As far as the motherboard, new X370 boards are expensive, at $200+, so I’ll keep using my B350M which cost only $70 dollars when it was released. If new B450 boards are released, then I may consider upgrading it. The benefit of getting a new one is that I will then be able to run 2 AMD Ryzen machines for a total of up to 16 Zen cores and 32 total threads.

AMD Ryzen 7 2700X

Now, I don’t expect to receive this on Friday, but who knows! Last year this was a total pain. First, I received my AMD 1700 CPU and some weeks later I received the motherboard. I hope this time the CPU actually gets released the 19 and Amazon has enough stock to ship it to me.

I’ll keep you all updated!

The JET-5608AK DDR4 SODIMM to DIMM Adapter

The JET-5608AK DDR4 SODIMM to DIMM Adapter

Hi everyone,

Some time ago, I purchased the JET-5608AK SODIMM to DIMM Adapter. What this does is convert a SODIMM RAM module into a DIMM module. SODIMM is the RAM used on laptops, while DIMMs are the RAM used in Desktop computers.

JET-5608AK DDR4 SODIMM to DIMM Adapter - 1


The product came in a very simple box:

JET-5608AK DDR4 SODIMM to DIMM Adapter - 2

And opening it shows just the SODIMM to DIMM adapter very well protected:

JET-5608AK DDR4 SODIMM to DIMM Adapter - 3

The front of the device can be seen at the start of this posts but here it is again:

JET-5608AK DDR4 SODIMM to DIMM Adapter - 1

And the back of it:

JET-5608AK DDR4 SODIMM to DIMM Adapter - 4

Product usage:

I’m going to use this with an 8GB Samsung SODIMM DDR4 module from my laptop:

JET-5608AK DDR4 SODIMM to DIMM Adapter - 5

This is the front of it with the RAM inserted:

JET-5608AK DDR4 SODIMM to DIMM Adapter - 6

And the back:

JET-5608AK DDR4 SODIMM to DIMM Adapter - 7

Inserting the module in the machine:

I’m going to use this module with an ASUS B350M-A motherboard and an AMD Ryzen 7 1700 CPU. I currently have 32GB of RAM in it. Using this would raise it to 40GB as I’m using an 8GB Samsung DDR4 SODIMM module:

JET-5608AK DDR4 SODIMM to DIMM Adapter - 8

But because some machines have compatibility issues, I’m placing the RAM alone:

JET-5608AK DDR4 SODIMM to DIMM Adapter - 9


It didn’t work.

That’s right. This module is NOT compatible with this motherboard or CPU, it seems. Even when placed alone or with the other RAM modules, the machine refused to boot. This could very well be the BIOS or can be the CPU itself not supporting SODIMM modules. After all, this CPU was released before the mobile AMD Ryzen CPUs were released.

Some people have got this adapter to work on their machines. You can read one of such reviews in Newegg, and there is a Reddit discussion of it over here.

Anyway, the adapter is not expensive and it was worth getting it to see if it would actually work. It would have been nice to use spare DDR4 SODIMM modules with my desktop.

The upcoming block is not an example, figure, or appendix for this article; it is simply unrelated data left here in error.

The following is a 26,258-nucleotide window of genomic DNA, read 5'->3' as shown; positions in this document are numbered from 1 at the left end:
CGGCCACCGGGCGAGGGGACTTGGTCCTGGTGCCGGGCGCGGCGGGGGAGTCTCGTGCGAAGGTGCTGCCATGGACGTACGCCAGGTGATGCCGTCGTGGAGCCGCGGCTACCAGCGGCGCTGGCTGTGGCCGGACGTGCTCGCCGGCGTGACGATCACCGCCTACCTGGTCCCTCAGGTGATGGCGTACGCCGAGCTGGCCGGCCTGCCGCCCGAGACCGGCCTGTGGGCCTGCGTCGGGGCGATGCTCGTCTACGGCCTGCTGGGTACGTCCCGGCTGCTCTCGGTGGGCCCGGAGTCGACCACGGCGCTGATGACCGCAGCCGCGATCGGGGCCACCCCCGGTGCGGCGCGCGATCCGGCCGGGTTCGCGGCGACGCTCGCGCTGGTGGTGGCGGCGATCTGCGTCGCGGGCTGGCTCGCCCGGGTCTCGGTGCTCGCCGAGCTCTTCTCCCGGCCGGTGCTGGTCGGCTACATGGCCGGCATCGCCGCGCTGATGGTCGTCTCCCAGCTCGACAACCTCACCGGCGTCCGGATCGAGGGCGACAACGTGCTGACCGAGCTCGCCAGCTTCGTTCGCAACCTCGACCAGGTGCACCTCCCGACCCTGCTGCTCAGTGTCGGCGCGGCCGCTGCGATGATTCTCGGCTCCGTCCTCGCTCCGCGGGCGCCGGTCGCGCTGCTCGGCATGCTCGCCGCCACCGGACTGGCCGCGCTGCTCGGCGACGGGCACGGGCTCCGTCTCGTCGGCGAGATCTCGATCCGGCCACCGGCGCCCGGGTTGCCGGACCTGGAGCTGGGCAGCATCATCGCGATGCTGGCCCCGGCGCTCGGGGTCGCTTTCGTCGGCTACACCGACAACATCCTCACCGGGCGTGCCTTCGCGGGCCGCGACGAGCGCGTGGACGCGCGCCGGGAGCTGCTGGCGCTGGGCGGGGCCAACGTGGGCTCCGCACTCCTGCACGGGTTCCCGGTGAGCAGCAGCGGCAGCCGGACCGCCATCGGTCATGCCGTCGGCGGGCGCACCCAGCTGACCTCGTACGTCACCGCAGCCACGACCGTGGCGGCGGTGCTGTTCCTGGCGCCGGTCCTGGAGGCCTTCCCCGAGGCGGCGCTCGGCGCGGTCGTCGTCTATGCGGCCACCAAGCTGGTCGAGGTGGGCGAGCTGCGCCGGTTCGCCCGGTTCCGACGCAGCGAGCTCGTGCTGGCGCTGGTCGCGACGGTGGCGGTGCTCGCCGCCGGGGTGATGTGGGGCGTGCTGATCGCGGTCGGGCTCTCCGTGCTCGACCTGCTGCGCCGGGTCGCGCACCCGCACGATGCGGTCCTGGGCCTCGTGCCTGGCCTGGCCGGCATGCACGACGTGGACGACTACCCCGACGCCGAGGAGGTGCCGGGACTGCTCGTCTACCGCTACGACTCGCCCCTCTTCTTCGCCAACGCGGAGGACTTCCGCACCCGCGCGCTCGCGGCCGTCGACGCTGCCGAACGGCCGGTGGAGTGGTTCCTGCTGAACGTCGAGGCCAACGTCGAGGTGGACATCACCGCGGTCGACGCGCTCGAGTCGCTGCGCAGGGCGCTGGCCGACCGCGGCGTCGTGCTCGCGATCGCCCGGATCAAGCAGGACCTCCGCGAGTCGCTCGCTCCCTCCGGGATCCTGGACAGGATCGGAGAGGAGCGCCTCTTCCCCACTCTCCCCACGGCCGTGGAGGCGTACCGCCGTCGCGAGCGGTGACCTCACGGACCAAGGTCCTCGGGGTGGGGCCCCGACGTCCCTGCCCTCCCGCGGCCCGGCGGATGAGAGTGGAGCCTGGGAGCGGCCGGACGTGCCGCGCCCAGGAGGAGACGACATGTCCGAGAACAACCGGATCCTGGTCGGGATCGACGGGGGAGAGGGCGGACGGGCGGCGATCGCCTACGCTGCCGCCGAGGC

Hope you enjoyed reading this post and be sure to follow me for more tech stuff!

All photos were taken using a Samsung Galaxy S9+.

Let’s put my laptop fan to work at maximum speed!

Let’s put my laptop fan to work at maximum speed!

Hi everyone,

In this post, today I’ll share you this method that will surely end with your laptop overheating issues.

As you may know, CPU fans comes normally with 3 or 4 pins. 3-pin fans are Volage-controlled, where the variance in voltage changes the CPU fan speed. The 3rd cable sends rotational speed information to the computer and depending on the heat and the BIOS, it will either increase or decrease the fan to a specified RPM. This is very dependent on the machine.

4-pin fans are PWM-controlled. This means the voltage is constant. The 3rd cable again is the cable that sends rotational RPM information to the PC, while the 4th cable is the one where the PC sends the signal to the fan to change their speed.

The laptop we will be seeing today is the Lenovo Y510p. It is a 2013 model (and we are in 2018 now. Time flies!). This laptop fan is a 4-pin fan but the connector is propietary, meaning that the cables aren’t in order.

The problem with the laptop is that the BIOS doesn’t allows setting up the fan speed and neither does it provide a “Turbo” mode, something that some gaming laptops have to allow the fan to spin at the maximum speed and prevent overheating.

The laptop does has a tool that provides a function called “Dust Removal”. With this function, the fan indeed runs at maximum speed, but for some seconds. It then reduces the speed and then goes to maximum speed again and this process continues, but once the “cleaning” process finishes, the fan speed is reduced. Therefore, even if the CPU is hot, the fan isn’t spinning to its maximum speed.

The solution to this is to cut the PWM signal cable. This allows the fan to rotate to its maximum speed as it will not be receiving a PWM signal from the motherboard. That’s why you can also use a 4-pin fan into a 3-pin connector and it will run at its maximum speed, because without a signal coming from the PC to the fan, the fan will spin at the fastest speed given that the voltage is constant.

Here’s the process to be able to use the fan at its maximum speed:

The first step is to flip the laptop and remove the back cover. Note that previously I’ve modded the case to allow more airflow into the laptop:

Lenovo Y510p fan - 1

Here’s the cover removed:

Lenovo Y510p fan - 2

Now, focus at the fan:

Lenovo Y510p fan - 3

We need to disconnect the fan cable from the motherboard. Taking it out is very easy. We just need to carefully pull the cable:

Lenovo Y510p fan - 4

Here is the disconnected cable:

Lenovo Y510p fan - 5

We need to cut the brown cable:

Lenovo Y510p fan - 6

Now, we will connect it again to the motherboard:

Lenovo Y510p fan - 7


Lenovo Y510p fan - 8

And… It works!!!:

Lenovo Y510p fan - 9

CPU at 100% percent:

Lenovo Y510p fan - 10

GPU at 100% percent:

Lenovo Y510p fan - 11

And, here’s BOINC running:

Lenovo Y510p fan - 12

Well, actually, the CPU starts at almost 3.40Ghz, but will gradually reduce to at least 2.60Ghz (At least that’s what it does for me) when the Nvidia GPU is running 100%. Still, I haven’t seen the CPU running at less than 2.40Ghz this way.

Also, be sure to use ThrottleStop or it will stay at 2.40Ghz. ThrottleStop will allow the laptop to use the Turbo Boost frecuencies.

That’s all. I hope you enjoyed this post!

Tablets placed in their new place crunching BOINC Tasks!

Tablets placed in their new place crunching BOINC Tasks!

Hi everyone,

Yesterday, I showed you my Raspberry/Orange Pi and other SBCs placed in their new place and crunching tasks

Today, I show you my tablets also crunching tasks in their new place as well. They are all crunching BOINC projects. The ones with the heatsinks are Intel-based tablets that overheat. Placing the heatsink and the fan cools them down:

Tablets 1

That’s all!